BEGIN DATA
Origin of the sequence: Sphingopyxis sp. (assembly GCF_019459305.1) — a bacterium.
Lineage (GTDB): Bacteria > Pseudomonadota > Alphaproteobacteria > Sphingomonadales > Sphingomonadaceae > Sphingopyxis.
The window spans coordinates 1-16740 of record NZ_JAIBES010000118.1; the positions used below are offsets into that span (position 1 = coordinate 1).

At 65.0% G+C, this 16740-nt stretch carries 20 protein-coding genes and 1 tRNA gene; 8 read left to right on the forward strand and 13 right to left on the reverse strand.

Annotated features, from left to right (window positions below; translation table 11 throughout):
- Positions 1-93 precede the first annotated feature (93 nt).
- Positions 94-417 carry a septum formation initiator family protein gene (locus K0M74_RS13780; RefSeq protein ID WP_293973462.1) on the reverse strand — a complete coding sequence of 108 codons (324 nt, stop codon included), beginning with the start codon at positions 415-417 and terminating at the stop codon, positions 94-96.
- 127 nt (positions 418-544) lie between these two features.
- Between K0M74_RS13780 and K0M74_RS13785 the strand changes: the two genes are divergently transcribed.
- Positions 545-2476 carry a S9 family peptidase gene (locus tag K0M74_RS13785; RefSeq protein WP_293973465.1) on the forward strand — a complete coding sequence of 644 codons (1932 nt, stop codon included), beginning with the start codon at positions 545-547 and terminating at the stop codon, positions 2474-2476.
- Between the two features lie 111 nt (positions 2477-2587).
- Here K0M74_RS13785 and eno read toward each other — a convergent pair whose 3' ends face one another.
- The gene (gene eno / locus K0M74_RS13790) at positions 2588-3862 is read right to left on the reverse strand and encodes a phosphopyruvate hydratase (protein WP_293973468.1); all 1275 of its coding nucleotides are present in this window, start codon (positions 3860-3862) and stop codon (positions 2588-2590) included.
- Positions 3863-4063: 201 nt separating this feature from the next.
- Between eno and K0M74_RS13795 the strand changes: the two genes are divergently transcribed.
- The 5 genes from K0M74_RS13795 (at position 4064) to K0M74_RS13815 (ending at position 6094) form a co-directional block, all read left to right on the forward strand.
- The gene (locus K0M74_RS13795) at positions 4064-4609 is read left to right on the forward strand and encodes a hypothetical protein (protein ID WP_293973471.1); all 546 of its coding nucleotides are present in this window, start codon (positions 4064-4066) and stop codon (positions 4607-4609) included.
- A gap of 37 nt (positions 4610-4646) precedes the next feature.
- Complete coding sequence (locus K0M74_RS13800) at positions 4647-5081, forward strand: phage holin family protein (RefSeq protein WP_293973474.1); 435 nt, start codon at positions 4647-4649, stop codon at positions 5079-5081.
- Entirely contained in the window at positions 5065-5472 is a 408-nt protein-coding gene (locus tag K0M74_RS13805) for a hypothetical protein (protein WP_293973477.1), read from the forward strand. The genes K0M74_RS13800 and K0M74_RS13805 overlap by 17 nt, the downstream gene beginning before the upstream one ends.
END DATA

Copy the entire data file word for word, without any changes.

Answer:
Origin of the sequence: Sphingopyxis sp. (assembly GCF_019459305.1) — a bacterium.
Lineage (GTDB): Bacteria > Pseudomonadota > Alphaproteobacteria > Sphingomonadales > Sphingomonadaceae > Sphingopyxis.
The window spans coordinates 1-16740 of record NZ_JAIBES010000118.1; the positions used below are offsets into that span (position 1 = coordinate 1).

At 65.0% G+C, this 16740-nt stretch carries 20 protein-coding genes and 1 tRNA gene; 8 read left to right on the forward strand and 13 right to left on the reverse strand.

Annotated features, from left to right (window positions below; translation table 11 throughout):
- Positions 1-93 precede the first annotated feature (93 nt).
- Positions 94-417 carry a septum formation initiator family protein gene (locus K0M74_RS13780; RefSeq protein ID WP_293973462.1) on the reverse strand — a complete coding sequence of 108 codons (324 nt, stop codon included), beginning with the start codon at positions 415-417 and terminating at the stop codon, positions 94-96.
- 127 nt (positions 418-544) lie between these two features.
- Between K0M74_RS13780 and K0M74_RS13785 the strand changes: the two genes are divergently transcribed.
- Positions 545-2476 carry a S9 family peptidase gene (locus tag K0M74_RS13785; RefSeq protein WP_293973465.1) on the forward strand — a complete coding sequence of 644 codons (1932 nt, stop codon included), beginning with the start codon at positions 545-547 and terminating at the stop codon, positions 2474-2476.
- Between the two features lie 111 nt (positions 2477-2587).
- Here K0M74_RS13785 and eno read toward each other — a convergent pair whose 3' ends face one another.
- The gene (gene eno / locus K0M74_RS13790) at positions 2588-3862 is read right to left on the reverse strand and encodes a phosphopyruvate hydratase (protein WP_293973468.1); all 1275 of its coding nucleotides are present in this window, start codon (positions 3860-3862) and stop codon (positions 2588-2590) included.
- Positions 3863-4063: 201 nt separating this feature from the next.
- Between eno and K0M74_RS13795 the strand changes: the two genes are divergently transcribed.
- The 5 genes from K0M74_RS13795 (at position 4064) to K0M74_RS13815 (ending at position 6094) form a co-directional block, all read left to right on the forward strand.
- The gene (locus K0M74_RS13795) at positions 4064-4609 is read left to right on the forward strand and encodes a hypothetical protein (protein ID WP_293973471.1); all 546 of its coding nucleotides are present in this window, start codon (positions 4064-4066) and stop codon (positions 4607-4609) included.
- A gap of 37 nt (positions 4610-4646) precedes the next feature.
- Complete coding sequence (locus K0M74_RS13800) at positions 4647-5081, forward strand: phage holin family protein (RefSeq protein WP_293973474.1); 435 nt, start codon at positions 4647-4649, stop codon at positions 5079-5081.
- Entirely contained in the window at positions 5065-5472 is a 408-nt protein-coding gene (locus tag K0M74_RS13805) for a hypothetical protein (protein WP_293973477.1), read from the forward strand. The genes K0M74_RS13800 and K0M74_RS13805 overlap by 17 nt, the downstream gene beginning before the upstream one ends.